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  • Emerging Markets Debt Daily

    Mexico Rebounds on Tariffs Truce

    Natalia Gurushina ,Economist, Emerging Markets Fixed Income
    June 10, 2019
     

    The tariffs truce between Mexico and the U.S. gave a much needed boost to sentiment. China’s trade numbers indicate that more policy support may be required in the coming months.

    The Mexican peso made quite a round-trip on the back of headlines about the tariffs truce with the U.S.
     (trading 192bps stronger vs. U.S. dollar at 8:45 a.m. ET, according to Bloomberg LP). There is still some confusion about the actual terms of the agreement, which should be finalized within the next 90 days (including Mexico’s large-scale purchases of U.S. agricultural products) but the overall sentiment is better. The episode, however, drew more attention to the overall outlook for emerging markets and their ability to withstand another spike in trade tension. Portfolio Manager Eric Fine will discuss these issues, inlcuding emerging markets debt, on Bloomberg Radio later today.


    Discussions about exports’ frontloading and economic weakness are back following the release of China’s May trade numbers
    . The frontloading comments were linked to a slightly stronger exports growth (1.1% year-on-year), but the biggest surprise came from imports, which undershot consensus by a wide margin, falling by 8.5% year-on-year. We continue to expect that past stimulus will support China’s domestic demand going forward—at least to a certain extent. However, the protracted trade war may necessitate additional policy moves, and perhaps allowing the currency to weaken beyond 7/U.S. dollar. The latest communications from the central bank suggest that this threshold is no longer “sacred”. 


    The monetary policy surprise of the month in emerging markets came from an unexpected source: Chile
    . The central bank cut its benchmark rate by 50bps (to 2.5%), citing the adverse impact of the trade war and concerns about the strength of the domestic recovery. It remains to be seen whether this will be a one-off corrective move, but it supports our argument that emerging markets monetary authorities will actively use the window provided by the more dovish Federal Reserve and the European Central Bank to make their own policy adjustments.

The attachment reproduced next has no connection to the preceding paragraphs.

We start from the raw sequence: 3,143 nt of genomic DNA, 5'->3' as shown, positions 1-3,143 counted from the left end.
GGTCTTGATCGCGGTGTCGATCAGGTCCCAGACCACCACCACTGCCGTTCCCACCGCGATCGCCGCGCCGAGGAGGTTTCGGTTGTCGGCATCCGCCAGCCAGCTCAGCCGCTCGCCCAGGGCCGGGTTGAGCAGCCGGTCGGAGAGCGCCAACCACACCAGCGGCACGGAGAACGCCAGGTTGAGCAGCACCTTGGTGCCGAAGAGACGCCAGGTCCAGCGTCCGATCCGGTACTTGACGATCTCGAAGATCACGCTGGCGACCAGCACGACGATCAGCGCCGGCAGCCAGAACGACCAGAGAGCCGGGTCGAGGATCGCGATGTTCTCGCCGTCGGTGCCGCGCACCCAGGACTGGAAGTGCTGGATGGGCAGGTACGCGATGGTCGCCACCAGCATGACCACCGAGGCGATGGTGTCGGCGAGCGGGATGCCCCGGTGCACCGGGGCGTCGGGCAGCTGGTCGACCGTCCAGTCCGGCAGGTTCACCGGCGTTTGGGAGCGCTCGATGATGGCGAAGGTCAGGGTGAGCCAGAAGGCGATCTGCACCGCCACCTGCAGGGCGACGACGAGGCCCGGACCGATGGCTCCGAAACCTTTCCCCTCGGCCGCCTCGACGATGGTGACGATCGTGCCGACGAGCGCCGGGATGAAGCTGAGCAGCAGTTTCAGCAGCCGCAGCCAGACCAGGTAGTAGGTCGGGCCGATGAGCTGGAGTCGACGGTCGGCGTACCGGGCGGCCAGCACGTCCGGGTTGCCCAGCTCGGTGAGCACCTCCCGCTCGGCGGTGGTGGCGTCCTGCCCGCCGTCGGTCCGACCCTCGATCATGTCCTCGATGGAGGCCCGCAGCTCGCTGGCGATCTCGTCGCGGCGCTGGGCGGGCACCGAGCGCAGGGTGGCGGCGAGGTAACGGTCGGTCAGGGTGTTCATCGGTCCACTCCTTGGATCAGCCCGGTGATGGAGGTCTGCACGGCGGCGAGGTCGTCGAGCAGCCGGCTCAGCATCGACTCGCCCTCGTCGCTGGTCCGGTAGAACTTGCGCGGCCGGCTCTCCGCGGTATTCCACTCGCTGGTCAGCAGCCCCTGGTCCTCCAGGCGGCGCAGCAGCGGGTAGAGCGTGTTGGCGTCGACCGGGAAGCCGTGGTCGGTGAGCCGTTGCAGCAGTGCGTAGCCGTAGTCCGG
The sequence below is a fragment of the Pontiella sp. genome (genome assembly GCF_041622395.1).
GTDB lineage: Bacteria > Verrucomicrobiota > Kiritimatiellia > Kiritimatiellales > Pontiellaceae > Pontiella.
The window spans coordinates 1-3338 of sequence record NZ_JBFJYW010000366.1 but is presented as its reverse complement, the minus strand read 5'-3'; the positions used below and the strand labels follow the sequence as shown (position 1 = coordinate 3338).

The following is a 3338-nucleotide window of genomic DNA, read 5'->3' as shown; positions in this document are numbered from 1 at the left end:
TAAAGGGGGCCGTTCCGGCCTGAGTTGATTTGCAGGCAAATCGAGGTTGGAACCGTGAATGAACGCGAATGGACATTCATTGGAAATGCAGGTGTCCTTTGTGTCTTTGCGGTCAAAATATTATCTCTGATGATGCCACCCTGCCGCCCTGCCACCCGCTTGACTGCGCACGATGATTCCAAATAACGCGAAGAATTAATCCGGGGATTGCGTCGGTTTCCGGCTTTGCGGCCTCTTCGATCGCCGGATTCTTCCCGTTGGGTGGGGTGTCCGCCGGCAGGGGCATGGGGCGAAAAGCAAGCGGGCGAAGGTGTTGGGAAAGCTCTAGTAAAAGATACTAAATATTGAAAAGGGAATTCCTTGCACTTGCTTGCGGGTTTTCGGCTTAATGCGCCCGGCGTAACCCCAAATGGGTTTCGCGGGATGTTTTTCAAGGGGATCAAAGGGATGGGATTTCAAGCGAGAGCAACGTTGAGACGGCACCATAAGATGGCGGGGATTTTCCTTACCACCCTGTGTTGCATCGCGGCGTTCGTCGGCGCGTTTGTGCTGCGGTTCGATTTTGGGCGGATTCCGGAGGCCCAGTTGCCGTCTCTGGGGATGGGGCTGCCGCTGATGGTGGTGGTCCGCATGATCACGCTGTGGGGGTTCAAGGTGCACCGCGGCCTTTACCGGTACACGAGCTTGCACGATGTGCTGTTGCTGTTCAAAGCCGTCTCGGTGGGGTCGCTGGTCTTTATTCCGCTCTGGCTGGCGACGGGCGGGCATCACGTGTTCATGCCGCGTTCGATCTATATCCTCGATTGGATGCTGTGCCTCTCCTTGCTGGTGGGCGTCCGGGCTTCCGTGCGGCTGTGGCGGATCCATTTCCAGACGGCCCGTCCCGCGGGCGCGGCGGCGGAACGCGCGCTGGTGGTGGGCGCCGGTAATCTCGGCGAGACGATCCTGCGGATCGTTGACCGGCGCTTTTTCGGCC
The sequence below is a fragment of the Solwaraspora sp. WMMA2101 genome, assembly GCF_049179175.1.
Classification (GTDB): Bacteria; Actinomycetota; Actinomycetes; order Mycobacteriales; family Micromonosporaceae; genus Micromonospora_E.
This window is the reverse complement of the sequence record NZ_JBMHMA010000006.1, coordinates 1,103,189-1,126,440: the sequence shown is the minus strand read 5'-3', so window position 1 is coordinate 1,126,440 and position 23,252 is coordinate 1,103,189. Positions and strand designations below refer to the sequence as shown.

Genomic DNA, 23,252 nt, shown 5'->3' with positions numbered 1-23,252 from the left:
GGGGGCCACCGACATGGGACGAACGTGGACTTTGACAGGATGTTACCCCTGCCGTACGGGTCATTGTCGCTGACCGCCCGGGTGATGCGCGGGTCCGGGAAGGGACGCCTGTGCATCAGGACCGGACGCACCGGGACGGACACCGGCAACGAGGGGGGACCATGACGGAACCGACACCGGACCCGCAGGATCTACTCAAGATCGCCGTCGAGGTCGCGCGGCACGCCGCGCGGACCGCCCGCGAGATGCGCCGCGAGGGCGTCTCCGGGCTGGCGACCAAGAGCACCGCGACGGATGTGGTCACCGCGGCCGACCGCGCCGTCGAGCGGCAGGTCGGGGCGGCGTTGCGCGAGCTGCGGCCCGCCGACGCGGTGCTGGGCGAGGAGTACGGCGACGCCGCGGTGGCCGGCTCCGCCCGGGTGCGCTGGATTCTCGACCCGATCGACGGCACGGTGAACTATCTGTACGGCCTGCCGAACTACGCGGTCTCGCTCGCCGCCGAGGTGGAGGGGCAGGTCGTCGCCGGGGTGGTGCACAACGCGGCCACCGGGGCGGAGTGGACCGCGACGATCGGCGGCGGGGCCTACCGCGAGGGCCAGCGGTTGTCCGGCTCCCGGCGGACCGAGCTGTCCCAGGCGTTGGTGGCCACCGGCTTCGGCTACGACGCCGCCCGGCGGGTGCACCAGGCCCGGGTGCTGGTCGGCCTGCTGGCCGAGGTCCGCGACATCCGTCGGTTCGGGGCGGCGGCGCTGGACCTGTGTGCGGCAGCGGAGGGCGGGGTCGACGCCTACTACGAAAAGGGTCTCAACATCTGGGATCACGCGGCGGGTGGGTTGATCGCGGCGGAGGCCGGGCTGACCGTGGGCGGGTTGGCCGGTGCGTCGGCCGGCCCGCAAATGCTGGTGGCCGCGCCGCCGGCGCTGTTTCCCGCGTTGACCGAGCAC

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    PMI – Purchasing Managers’ Index: economic indicators derived from monthly surveys of private sector companies; ISM – Institute for Supply Management PMI: ISM releases an index based on more than 400 purchasing and supply managers surveys; both in the manufacturing and non-manufacturing industries; CPI – Consumer Price Index: an index of the variation in prices paid by typical consumers for retail goods and other items; PPI – Producer Price Index: a family of indexes that measures the average change in selling prices received by domestic producers of goods and services over time; PCE inflation – Personal Consumption Expenditures Price Index: one measure of U.S. inflation, tracking the change in prices of goods and services purchased by consumers throughout the economy; MSCI – Morgan Stanley Capital International: an American provider of equity, fixed income, hedge fund stock market indexes, and equity portfolio analysis tools; VIX – CBOE Volatility Index: an index created by the Chicago Board Options Exchange (CBOE), which shows the market's expectation of 30-day volatility. It is constructed using the implied volatilities on S&P 500 index options.; GBI-EM – JP Morgan’s Government Bond Index – Emerging Markets: comprehensive emerging market debt benchmarks that track local currency bonds issued by Emerging market governments.; EMBI – JP Morgan’s Emerging Market Bond Index: JP Morgan's index of dollar-denominated sovereign bonds issued by a selection of emerging market countries; EMBIG - JP Morgan’s Emerging Market Bond Index Global: tracks total returns for traded external debt instruments in emerging markets.

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